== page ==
Dysfonction des cellules endothéliales progénitrices dans le développement de maladies cardiovasculaires suite à une naissance prématurée : une approche translationnelle

 

Camille Girard-Bock

Centre de recherche du CHU Sainte-Justine

 

Domaine : Santé circulatoire et respiratoire

Programme : Formation de doctorat

Concours 2017-2018

Partenaire:

Fondation des maladies du coeur et de l'AVC du Québec

In Canada, 8% of births are preterm (< 37 weeks) and 1% occur < 29 weeks. Preterm born survivors are at
increased risk for cardiovascular diseases. How this exactly happens remains unclear. Endothelial progenitor cells (EPCs) come from the bone marrow and migrate to blood vessels where they participate in vascular (blood vessel) growth and repair. They are very important to maintain good vascular health. EPCs are decreased and poorly functioning in adults at risk for cardiovascular diseases. Factors known to affect EPCs are inflammation and oxidative stress. It is also recognized that preterm babies are exposed to inflammation and oxidative stress.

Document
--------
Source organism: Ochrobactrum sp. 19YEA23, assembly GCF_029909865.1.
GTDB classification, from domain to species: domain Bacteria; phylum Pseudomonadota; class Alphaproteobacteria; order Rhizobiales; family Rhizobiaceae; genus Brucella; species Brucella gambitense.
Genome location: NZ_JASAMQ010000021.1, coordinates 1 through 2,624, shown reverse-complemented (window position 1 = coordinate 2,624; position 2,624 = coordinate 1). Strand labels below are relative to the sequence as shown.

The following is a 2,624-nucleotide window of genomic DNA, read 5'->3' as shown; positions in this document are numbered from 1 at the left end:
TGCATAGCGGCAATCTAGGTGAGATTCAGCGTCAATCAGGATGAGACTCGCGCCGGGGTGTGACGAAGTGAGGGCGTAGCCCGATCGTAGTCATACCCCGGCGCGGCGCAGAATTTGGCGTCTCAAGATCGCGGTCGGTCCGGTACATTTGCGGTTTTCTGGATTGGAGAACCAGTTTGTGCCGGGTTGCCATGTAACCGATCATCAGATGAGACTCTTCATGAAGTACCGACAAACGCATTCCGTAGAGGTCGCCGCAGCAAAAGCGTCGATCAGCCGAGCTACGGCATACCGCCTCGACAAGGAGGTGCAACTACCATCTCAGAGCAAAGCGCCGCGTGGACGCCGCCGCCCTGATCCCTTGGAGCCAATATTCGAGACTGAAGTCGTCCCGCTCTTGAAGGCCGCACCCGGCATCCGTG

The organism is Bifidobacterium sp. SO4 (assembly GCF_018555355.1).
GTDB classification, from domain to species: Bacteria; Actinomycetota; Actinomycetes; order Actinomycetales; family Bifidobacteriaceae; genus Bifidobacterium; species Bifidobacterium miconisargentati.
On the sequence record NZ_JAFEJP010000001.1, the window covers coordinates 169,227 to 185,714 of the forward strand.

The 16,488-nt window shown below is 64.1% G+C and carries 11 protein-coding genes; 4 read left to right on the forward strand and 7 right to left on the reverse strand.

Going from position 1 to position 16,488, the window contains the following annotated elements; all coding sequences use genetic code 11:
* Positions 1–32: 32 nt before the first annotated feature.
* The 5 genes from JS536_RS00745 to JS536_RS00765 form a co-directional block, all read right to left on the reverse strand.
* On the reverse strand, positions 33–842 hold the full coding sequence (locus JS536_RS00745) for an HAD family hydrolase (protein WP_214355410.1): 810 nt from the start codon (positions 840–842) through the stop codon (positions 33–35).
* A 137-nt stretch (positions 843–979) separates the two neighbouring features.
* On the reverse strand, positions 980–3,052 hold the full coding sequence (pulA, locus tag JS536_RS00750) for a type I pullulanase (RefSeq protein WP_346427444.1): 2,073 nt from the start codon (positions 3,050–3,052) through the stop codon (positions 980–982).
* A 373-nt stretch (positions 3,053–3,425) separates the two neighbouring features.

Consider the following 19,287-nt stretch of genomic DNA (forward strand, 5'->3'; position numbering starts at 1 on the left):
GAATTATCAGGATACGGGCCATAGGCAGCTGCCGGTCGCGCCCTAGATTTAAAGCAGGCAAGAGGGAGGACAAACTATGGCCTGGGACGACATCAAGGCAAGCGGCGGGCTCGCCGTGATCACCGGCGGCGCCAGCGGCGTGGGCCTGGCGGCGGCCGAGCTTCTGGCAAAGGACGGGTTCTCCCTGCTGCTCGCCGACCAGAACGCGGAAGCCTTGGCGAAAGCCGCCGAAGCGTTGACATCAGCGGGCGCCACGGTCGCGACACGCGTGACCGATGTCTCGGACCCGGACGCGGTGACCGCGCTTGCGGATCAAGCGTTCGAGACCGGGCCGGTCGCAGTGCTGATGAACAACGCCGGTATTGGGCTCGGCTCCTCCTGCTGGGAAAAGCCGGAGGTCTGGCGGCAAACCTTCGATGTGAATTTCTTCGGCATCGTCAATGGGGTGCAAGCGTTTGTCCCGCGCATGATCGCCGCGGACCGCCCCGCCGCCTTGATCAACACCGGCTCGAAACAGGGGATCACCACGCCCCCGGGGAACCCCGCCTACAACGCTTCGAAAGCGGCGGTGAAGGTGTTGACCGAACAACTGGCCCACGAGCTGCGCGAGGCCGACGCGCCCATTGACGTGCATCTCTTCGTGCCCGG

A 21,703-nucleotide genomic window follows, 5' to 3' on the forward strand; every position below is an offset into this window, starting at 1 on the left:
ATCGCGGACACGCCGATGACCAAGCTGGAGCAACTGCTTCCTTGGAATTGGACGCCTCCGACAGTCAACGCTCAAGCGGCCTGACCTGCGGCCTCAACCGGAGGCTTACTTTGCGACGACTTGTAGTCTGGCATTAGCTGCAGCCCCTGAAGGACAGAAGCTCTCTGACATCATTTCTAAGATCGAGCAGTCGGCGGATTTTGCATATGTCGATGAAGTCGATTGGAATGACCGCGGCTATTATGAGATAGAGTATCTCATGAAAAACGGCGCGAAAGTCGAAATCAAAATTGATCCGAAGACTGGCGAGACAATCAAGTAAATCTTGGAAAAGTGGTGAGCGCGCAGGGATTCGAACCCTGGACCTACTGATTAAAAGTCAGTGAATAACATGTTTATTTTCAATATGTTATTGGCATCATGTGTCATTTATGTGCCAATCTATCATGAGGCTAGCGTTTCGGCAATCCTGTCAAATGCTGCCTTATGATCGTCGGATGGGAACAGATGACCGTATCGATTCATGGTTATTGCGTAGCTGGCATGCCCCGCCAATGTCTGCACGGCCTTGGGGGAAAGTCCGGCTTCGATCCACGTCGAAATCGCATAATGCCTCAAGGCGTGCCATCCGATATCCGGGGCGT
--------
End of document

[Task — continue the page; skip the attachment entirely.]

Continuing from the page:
Moreover, there is now evidence that EPCs from preterm neonates are impaired. Whether EPCs are still impaired in adulthood and could contribute to poor cardiovascular health needs to be proven. The goal of current study is to examine endothelial progenitor cells in relation to inflammation/oxidative stress and cardiovascular function following preterm birth in human adults and following high oxygen (O2) exposure in a rat model mimicking conditions related to prematurity.